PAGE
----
There are also a lot of questions to ask about the first team players- as good as they are on the ball, there are no standouts compared to Kovacic and Jorginho at Chelsea, Van Dijk and Liverpool’s fullbacks, and pretty much everybody at City.
The answers will likely lie in at least one of the three following solutions:
1. Improving Players- Most importantly here are Wan-Bissaka and Williams. Wan-Bissaka lies about 10% and 5% lower in terms of progressive passing and pass accuracy than United’s other starters. He’s improved in the final third and I think he can improve here.
As for Williams, many suggest that a good portion of his struggles come from being wrong-footed at left-back. Perhaps he needs to work on his left foot or play at right-back.
This aspect of Smalling’s game suggests he shouldn’t return from loan. Let him enjoy himself playing his best football in Italy.
It’s up to Solskjaer to decide the futures of Fosu-Mensah, Dalot and Tuanzebe and whether they can work on their respective weaknesses. Tactically, Tuanzebe in particular seems a great fit, but he needs to stay fit to develop.
2. Signings/Academy Promotions- United need to sign one spectacular ball progressor who walks into the Starting XI at either centre-back, left-back, or holding midfielder. There’s arguments to be made for all 3 positions.
Holding midfield seems to have the best options in the market, and Matic is probably the most replaceable player in United’s first XI given his fitness struggles. I think a younger, more mobile, better passer than Matic would be transformative.
Tactically, a left-footed centre-back makes a lot of sense. I could probably conduct professional research and write a paper as to why, but Bleacher Report journalist Sam Tighe explains it in this article from 2014:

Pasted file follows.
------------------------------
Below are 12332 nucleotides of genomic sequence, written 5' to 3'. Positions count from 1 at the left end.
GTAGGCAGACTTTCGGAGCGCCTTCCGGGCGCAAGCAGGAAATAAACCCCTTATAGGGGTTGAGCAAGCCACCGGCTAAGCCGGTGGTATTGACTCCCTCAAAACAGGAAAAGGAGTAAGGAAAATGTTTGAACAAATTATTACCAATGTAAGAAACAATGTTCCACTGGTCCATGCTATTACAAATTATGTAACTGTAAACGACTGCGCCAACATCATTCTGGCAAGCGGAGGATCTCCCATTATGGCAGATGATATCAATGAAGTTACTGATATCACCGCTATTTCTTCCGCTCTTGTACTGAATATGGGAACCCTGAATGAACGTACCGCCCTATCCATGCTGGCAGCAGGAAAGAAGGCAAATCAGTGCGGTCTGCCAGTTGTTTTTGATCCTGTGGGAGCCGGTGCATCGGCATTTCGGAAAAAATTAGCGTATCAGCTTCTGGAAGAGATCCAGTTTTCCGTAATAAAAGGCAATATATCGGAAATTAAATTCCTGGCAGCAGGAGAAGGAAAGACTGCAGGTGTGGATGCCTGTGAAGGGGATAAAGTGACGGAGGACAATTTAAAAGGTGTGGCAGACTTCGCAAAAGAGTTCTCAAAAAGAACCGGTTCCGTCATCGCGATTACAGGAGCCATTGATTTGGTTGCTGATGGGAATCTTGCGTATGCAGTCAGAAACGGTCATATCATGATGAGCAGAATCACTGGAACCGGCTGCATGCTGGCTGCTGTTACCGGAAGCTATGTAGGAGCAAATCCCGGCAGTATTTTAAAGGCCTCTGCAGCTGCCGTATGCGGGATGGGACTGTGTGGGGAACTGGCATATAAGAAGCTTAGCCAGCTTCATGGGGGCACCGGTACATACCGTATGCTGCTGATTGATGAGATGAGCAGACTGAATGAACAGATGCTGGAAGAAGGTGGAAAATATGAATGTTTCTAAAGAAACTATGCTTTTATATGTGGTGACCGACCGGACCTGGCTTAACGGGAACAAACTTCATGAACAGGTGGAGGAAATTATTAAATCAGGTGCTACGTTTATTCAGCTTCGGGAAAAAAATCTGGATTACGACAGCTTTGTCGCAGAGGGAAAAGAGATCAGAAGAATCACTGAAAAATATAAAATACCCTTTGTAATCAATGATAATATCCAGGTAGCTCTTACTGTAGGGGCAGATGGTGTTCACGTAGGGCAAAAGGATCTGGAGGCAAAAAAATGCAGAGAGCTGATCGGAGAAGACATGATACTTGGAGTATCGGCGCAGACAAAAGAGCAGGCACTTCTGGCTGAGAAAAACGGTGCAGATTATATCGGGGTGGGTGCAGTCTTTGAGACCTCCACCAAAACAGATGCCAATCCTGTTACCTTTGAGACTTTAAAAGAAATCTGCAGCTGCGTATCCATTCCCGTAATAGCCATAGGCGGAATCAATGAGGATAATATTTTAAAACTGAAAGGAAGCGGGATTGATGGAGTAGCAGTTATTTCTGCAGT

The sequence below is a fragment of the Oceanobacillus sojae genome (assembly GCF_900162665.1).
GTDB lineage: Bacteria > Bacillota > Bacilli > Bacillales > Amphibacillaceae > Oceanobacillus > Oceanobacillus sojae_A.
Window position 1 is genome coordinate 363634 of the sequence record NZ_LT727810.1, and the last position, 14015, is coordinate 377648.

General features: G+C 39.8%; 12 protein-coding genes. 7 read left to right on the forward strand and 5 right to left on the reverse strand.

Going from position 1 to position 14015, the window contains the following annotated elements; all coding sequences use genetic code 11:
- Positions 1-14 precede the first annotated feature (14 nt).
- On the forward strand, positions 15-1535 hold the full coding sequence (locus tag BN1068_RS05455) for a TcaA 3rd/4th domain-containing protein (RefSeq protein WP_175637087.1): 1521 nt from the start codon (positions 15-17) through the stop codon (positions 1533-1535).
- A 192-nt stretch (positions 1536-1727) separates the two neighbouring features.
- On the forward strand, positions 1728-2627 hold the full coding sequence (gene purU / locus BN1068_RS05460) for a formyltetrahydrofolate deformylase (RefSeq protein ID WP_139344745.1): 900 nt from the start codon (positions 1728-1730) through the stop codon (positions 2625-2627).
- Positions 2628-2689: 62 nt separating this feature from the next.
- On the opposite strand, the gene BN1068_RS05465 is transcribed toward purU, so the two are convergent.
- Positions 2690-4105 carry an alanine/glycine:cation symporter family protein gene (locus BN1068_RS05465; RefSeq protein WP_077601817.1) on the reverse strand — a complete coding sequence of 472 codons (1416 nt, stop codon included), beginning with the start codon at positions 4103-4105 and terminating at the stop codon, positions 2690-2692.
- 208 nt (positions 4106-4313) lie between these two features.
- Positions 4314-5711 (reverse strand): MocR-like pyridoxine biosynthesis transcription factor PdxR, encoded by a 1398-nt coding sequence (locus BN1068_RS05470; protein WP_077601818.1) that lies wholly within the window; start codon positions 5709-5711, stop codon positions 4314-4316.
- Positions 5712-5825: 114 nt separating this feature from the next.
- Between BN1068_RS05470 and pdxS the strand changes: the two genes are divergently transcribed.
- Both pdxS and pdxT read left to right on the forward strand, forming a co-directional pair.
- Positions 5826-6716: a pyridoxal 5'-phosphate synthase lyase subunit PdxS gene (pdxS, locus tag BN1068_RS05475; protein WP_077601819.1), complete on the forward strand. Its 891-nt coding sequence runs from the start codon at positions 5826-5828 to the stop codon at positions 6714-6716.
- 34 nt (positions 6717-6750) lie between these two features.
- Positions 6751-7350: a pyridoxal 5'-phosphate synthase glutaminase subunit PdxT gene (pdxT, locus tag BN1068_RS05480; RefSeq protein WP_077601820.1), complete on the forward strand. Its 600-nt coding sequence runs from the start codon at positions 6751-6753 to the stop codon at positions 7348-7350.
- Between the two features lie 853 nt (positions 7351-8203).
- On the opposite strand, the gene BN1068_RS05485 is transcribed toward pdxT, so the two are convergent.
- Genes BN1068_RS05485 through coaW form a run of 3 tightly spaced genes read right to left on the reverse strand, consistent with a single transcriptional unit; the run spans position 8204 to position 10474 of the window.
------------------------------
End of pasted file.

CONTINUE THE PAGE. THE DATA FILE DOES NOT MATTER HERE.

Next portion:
Finally, I think a left-back is a longshot this summer as Williams will continue to cover for Shaw, but a more progressive alternative would allow Williams to develop more on the other flank, if that really is where his future lies.
It’s fun to joke about Tahith Chong’s 20-minute cameo at left-back, but the experiment makes sense with this in mind. I wouldn’t be opposed to seeing him there out on loan or early in the cups next season.
Other academy players also come to mind- Ethan Laird, Teden Mengi, James Garner and Dylan Levitt. I won’t claim to be an expert on any of them but I’d be surprised to see them jump straight into United’s first team without a loan next season.
3. Tactical Variations- Thierry Henry on Pep Guardiola: “He puts everything in place to get the ball up to the final third of the pitch and then trusts his team to finish the job in the only area of the field that can’t be planned for.”
I want to avoid the lazy analysis of Solskjaer that often props up when United aren’t playing well, but I’d be lying if I said United operate with as clear of a vision and plan in their own third as City.
Experimenting with different combinations of play to get United into midfield could be the key to unlocking another level from the first-team players who already look quite comfortable on the ball.